Tax gap of silicon six over $100 billion so far this decade 

A new report has laid bare the extent of tax avoidance from six of the biggest US tech firms.

The Silicon Six and their $100 billion global tax gap

The report examined the tax conduct of Facebook, Apple, Amazon, Netflix, Google and Microsoft in the ten years since 2009 and, not unexpectedly, found evidence of industrial-scale tax avoidance.

Researchers, however, found that the corporation tax paid had been even lower than was commonly understood. The gap, for example, between the current tax provisions (the amount the companies were expected to pay) and the corporation tax actually paid was $100.2bn. All were found to be shifting profits to tax havens, especially Bermuda, Ireland, Luxembourg and the Netherlands.

The report, called ‘The Silicon Six and their $100 billion global tax gap’, was published by Fair Tax Mark, the campaigning certification scheme for good tax conduct established in Manchester in 2013 with help from Ethical Consumer

Amazon the top tax avoider in the Silicon Six

Amazon was found to be the worst culprit and had paid just $3.4bn in corporation taxes in the last decade, whilst Apple had paid $93.8bn and Microsoft had paid $46.9bn.

This is a staggering variance, especially as Amazon’s revenue over this period exceeded that of Microsoft’s by almost $80bn. Fair Tax Mark said this means Amazon’s effective tax rate was just 12.7% over the decade when the headline tax rate in the US has been 35% for most of that period.

Ethical Consumer has been calling for a boycott of Amazon since 2013. We argue that its systematic avoidance of tax means, amongst other things, that it is able to undercut other more ethical retailers in multiple sectors leading to the closure of many smaller businesses. This in turn further reduces the tax revenue that governments can raise to spend on poorer and more vulnerable members of the communities that Amazon operates in.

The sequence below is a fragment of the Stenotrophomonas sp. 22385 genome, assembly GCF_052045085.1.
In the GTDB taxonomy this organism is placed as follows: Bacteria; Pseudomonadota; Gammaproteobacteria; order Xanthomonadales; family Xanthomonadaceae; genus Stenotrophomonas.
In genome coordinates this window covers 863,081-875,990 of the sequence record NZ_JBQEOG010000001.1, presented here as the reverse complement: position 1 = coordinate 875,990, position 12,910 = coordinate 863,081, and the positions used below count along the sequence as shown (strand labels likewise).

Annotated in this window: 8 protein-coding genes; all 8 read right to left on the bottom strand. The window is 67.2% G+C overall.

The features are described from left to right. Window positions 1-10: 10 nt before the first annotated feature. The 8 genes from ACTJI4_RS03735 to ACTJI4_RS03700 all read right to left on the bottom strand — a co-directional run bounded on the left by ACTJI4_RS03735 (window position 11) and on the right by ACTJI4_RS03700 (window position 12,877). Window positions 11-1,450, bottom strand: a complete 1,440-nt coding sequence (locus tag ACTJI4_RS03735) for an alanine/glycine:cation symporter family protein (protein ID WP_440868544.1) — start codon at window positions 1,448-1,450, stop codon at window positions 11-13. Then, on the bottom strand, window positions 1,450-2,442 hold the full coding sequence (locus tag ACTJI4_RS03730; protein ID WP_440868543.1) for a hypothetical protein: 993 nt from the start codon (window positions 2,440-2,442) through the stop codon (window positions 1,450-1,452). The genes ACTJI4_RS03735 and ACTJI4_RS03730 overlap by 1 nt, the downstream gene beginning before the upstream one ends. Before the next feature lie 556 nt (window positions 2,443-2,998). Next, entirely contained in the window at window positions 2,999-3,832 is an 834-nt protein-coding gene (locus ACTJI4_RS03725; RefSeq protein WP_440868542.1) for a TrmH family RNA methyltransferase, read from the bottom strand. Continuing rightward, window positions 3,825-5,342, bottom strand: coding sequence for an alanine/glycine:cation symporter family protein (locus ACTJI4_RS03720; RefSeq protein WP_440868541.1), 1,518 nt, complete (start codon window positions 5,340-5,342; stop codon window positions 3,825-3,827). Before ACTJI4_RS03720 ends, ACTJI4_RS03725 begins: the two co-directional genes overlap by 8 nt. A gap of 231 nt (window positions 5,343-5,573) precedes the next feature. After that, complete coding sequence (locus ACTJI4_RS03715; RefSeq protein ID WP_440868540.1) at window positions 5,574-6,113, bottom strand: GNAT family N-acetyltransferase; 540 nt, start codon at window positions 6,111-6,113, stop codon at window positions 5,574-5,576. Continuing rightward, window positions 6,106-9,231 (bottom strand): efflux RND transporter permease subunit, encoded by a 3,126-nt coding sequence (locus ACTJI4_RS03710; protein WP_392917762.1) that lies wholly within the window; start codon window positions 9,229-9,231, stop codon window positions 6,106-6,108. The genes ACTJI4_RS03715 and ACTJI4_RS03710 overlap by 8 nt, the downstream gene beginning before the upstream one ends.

Chief Executive of the Fair Tax Mark, Paul Monaghan:

“Our analysis of the long-run effective tax rate of the Silicon Valley Six over the decade to date has found that the corporation tax paid has been much lower than is commonly understood.”

Campaigners have also long been pushing for a change in international accounting practice to help bridge this tax gap. Alex Cobham, Chief Executive, Tax Justice Network, said:

“This report demonstrates why we need a fundamental reprogramming of the world’s approach to tax, based on a unitary taxation. A unitary approach to tax means we can finally make sure multinational corporations contribute tax based on where they employ workers and do business, not where they rent mailboxes and hide ledgers”

Ranking from the Fair Tax Mark report The Silicon Six and their $100 billion global tax gap”:

1st: Amazon

Stands out as the business with the poorest tax conduct, having paid just $3.4bn in income taxes this decade. The cash tax paid was 12.7% of profit over the decade, at a time when the federal headline rate of tax in the United States was 35% for seven of the eight years under examination.

The company is growing its market domination across the globe on the back of revenues that are largely untaxed, and can unfairly undercut local businesses that take a more responsible approach.

The situation is unlikely to reverse soon given the $9.3bn of operating loss carry forwards available to offset against future profits and taxes.

2nd: Facebook

The cash tax paid as a percentage of profit was just 10.2% over the period of study (the lowest of any of the Silicon Six) at a time when the federal headline rate of tax in the United States was 35% for seven of the eight years under examination. Has the lowest foreign current tax charge ratio of Silicon Six over the decade, at just 5% of profits.

Reported contingencies for uncertain tax positions have quadrupled over the last six years and now stand at a significant $7.16bn.

3rd: Google